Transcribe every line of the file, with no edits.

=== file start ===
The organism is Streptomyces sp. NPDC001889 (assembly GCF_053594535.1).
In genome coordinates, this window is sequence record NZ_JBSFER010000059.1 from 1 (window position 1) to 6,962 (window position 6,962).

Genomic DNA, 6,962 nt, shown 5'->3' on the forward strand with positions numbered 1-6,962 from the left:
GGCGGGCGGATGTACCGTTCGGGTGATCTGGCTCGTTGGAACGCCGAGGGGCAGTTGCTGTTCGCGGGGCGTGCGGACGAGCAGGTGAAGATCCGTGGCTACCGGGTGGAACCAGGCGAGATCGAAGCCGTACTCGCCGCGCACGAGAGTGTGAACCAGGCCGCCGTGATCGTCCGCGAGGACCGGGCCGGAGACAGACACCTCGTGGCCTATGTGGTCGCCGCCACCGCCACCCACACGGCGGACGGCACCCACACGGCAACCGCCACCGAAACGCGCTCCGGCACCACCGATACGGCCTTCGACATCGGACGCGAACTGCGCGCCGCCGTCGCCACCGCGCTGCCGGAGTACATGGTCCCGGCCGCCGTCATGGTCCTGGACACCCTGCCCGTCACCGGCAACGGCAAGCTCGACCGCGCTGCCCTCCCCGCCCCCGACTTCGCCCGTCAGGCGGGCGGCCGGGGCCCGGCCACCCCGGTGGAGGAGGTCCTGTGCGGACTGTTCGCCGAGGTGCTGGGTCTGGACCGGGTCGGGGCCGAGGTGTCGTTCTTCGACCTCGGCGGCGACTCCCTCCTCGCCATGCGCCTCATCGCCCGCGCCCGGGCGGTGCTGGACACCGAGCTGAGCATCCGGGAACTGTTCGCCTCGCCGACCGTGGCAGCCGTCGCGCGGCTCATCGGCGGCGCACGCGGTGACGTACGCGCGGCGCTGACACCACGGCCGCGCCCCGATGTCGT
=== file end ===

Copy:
The organism is Streptomyces sp. NPDC001889 (assembly GCF_053594535.1).
In genome coordinates, this window is sequence record NZ_JBSFER010000059.1 from 1 (window position 1) to 6,962 (window position 6,962).

Genomic DNA, 6,962 nt, shown 5'->3' on the forward strand with positions numbered 1-6,962 from the left:
GGCGGGCGGATGTACCGTTCGGGTGATCTGGCTCGTTGGAACGCCGAGGGGCAGTTGCTGTTCGCGGGGCGTGCGGACGAGCAGGTGAAGATCCGTGGCTACCGGGTGGAACCAGGCGAGATCGAAGCCGTACTCGCCGCGCACGAGAGTGTGAACCAGGCCGCCGTGATCGTCCGCGAGGACCGGGCCGGAGACAGACACCTCGTGGCCTATGTGGTCGCCGCCACCGCCACCCACACGGCGGACGGCACCCACACGGCAACCGCCACCGAAACGCGCTCCGGCACCACCGATACGGCCTTCGACATCGGACGCGAACTGCGCGCCGCCGTCGCCACCGCGCTGCCGGAGTACATGGTCCCGGCCGCCGTCATGGTCCTGGACACCCTGCCCGTCACCGGCAACGGCAAGCTCGACCGCGCTGCCCTCCCCGCCCCCGACTTCGCCCGTCAGGCGGGCGGCCGGGGCCCGGCCACCCCGGTGGAGGAGGTCCTGTGCGGACTGTTCGCCGAGGTGCTGGGTCTGGACCGGGTCGGGGCCGAGGTGTCGTTCTTCGACCTCGGCGGCGACTCCCTCCTCGCCATGCGCCTCATCGCCCGCGCCCGGGCGGTGCTGGACACCGAGCTGAGCATCCGGGAACTGTTCGCCTCGCCGACCGTGGCAGCCGTCGCGCGGCTCATCGGCGGCGCACGCGGTGACGTACGCGCGGCGCTGACACCACGGCCGCGCCCCGATGTCGT